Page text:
I should like to appoint six to eight vice-presidents who could take charge of discrete portions of the organization and report to an incoming president—that would leave him or her time to formulate strategy and consider new initiatives. But we must avoid a centralized structure at all cost. At present most of the innovative ideas come from within the networks we have sponsored, not from the top. The best people working in the Open Society Foundations take a proprietary interest in their sphere of activities, and I am constantly surprised by how much they accomplish. I don’t want to lose that spirit.

That is the main reason why I have decided to set up a School of Public Policy at the Central European University in Budapest. An institution of learning can keep abreast of developments and identify both problems and solutions as they arise in a way that the board of a foundation cannot. I have great hopes for the School of Public Policy. It has the potential to become the leading institution of its kind. It can combine the practical experience of the foundations’ network, which is engaged in practically all the central issues of our day, with the theoretical knowledge that can be pursued in a university. Currently our practical engagement with these burning issues exceeds our theoretical understanding; in other words, we have more money than ideas. We need to generate more ideas in order to use our money more effectively.

Like most such projects, this one also has a flaw. The best thinking cannot all be found in the same place. Therefore, the school has to go where the ideas are. It has to be a new kind of global institution dealing with global problems. It has to have a critical mass in Budapest, where the CEU is located, but it has to have a global outreach. The combination of theoretical knowledge with practical experience could then offer an excellent introduction to those who wish to enter the field of public policy. To fulfill my hopes, the school would have to institutionalize the entrepreneurial and exploratory spirit that currently imbues the Open Society Foundations. That would involve taking a critical look at our prevailing beliefs and practices.

In each country we start with supporting critical thinking or dissident activity, and we move in quickly when a new government comes to power and has good intentions but lacks the capacity to deliver. This has happened, for example, in several Eastern European countries. And we have been more persistent than official aid agencies, maintaining a presence long after they have moved on. The same is true of issues of global governance: we are not always the first to recognize them, but once we become aware of them, we remain committed to them, be it the Global Fund to Fight AIDS, Tuberculosis and Malaria, drug policy, or measures to deal with climate change.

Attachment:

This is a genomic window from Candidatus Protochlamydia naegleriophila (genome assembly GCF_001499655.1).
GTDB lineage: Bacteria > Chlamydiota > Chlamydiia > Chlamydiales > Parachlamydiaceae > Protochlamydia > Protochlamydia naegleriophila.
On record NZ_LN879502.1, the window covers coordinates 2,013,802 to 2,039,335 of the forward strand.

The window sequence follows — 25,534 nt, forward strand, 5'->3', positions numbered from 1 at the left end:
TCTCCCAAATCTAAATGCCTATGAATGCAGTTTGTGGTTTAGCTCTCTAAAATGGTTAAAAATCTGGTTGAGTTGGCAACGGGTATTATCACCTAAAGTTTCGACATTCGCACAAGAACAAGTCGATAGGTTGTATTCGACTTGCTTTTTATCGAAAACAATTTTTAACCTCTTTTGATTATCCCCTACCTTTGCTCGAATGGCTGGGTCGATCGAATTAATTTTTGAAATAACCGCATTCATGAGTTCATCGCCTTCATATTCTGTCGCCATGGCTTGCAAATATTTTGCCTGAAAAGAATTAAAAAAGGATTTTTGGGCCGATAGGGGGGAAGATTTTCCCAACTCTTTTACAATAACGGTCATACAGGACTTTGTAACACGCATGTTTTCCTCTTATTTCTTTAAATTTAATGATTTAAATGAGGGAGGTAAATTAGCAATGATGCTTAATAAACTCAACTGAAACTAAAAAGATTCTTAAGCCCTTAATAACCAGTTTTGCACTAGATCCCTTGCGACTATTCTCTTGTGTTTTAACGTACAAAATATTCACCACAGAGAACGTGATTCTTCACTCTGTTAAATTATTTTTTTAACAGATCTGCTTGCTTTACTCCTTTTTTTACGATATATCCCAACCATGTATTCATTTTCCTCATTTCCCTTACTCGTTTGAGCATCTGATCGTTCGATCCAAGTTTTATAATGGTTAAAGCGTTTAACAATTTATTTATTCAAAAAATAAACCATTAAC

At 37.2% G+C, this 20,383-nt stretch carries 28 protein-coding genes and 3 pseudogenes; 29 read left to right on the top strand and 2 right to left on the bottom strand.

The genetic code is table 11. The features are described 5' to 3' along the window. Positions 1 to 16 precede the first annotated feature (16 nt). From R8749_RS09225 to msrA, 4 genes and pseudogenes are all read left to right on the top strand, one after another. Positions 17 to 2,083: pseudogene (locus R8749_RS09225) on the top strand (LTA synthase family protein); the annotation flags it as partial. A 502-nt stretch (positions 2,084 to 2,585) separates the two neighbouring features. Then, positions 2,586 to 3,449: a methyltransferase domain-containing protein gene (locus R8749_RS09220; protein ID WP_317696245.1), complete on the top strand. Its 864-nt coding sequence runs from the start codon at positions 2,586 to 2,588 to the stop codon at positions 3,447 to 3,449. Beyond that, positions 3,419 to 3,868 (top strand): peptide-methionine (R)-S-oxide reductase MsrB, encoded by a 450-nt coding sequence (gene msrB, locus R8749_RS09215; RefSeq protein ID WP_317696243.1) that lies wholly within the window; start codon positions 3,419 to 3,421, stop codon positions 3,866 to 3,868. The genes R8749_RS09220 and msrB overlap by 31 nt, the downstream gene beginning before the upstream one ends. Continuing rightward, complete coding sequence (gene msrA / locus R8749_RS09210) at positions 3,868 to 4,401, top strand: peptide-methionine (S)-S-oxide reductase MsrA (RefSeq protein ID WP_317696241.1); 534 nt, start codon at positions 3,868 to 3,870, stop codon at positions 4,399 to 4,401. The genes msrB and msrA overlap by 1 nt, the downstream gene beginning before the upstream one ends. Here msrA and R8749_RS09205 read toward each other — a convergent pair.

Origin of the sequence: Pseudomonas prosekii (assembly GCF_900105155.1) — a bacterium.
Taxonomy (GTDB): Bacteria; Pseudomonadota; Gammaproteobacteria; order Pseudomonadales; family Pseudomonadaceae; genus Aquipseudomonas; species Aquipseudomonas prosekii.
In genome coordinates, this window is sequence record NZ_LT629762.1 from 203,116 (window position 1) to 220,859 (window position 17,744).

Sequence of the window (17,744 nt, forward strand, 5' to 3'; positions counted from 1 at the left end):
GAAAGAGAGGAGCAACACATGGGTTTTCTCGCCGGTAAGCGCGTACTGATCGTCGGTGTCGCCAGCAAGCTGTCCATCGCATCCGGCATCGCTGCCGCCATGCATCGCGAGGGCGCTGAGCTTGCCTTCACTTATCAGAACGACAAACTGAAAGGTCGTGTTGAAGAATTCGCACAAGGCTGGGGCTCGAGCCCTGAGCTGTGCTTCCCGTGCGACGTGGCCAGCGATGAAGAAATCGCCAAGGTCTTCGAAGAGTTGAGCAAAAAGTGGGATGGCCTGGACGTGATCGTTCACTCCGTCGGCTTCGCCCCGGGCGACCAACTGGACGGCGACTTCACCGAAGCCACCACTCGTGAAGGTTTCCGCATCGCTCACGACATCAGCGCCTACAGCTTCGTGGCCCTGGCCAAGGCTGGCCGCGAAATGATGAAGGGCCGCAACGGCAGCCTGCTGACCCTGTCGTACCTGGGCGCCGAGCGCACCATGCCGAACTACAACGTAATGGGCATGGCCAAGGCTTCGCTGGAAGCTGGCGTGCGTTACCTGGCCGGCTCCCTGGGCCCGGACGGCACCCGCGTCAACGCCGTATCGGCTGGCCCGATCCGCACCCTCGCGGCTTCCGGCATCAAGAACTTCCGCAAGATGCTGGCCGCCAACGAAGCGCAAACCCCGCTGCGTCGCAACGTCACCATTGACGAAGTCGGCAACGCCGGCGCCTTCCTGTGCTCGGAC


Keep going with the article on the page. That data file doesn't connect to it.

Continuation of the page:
Our main difficulty has been in keeping our network of national foundations and “legacy” programs from going stale because that requires almost as much effort as starting new ones; yet my bias has been to focus on the cutting edge. That is where I look for relief from the School of Public Policy. It should explore new frontiers; therefore it should be able to keep the continuing programs up to date even in my absence.

I am looking for novel solutions in order to make an untidy structure manageable. For instance, we are experimenting in countries like Thailand and Malaysia with forming local advisory boards without establishing full-fledged foundations. The boards could provide advice on local conditions, and the programs would be carried out by independent grantees or one of our network programs that already exist within or outside those countries. In that way the combination of local and programmatic knowledge would be preserved without maintaining expensive local organizations, which tend to become preoccupied with distributing money to a clientele. If that works, we could convert existing national foundations to the new format; alternatively they could join the network of Open Society organizations, especially if they can raise money from other sources.

Having decided that the Open Society Foundations should survive me, I have done my best to prepare them for my absence. But it would contradict my belief that all human constructs are flawed if I had fully succeeded. Therefore, I bequeath my successors the task of revising any of the arrangements I shall have left behind in the same spirit in which I have made them.


As I see it, mankind’s ability to understand and control the forces of nature greatly exceeds our ability to govern ourselves. Our economy has become global; our governance has not. Our future and, in some respects, our survival depend on our ability to develop the appropriate global governance. This applies to a variety of fields: global warming and nuclear proliferation are the most obvious, but the threats of terrorism and infectious diseases also qualify; so do global financial markets. In the aftermath of the financial crisis of 2008, it is not enough to stabilize and restart the financial markets; we must reinvent a global financial system that has broken down. Having reached this insight, I cannot afford not to address these issues.

  1. 1

    My father wrote an eminently readable memoir of our adventures in 1944. See Tivadar Soros, Masquerade: Dancing around Death in Nazi-Occupied Hungary (Arcade, 2001; reissued in 2011 as Masquerade: The Incredible True Story of How George Soros’ Father Outsmarted the Gestapo ). It was reviewed in these pages by István Deák, November 15, 2001.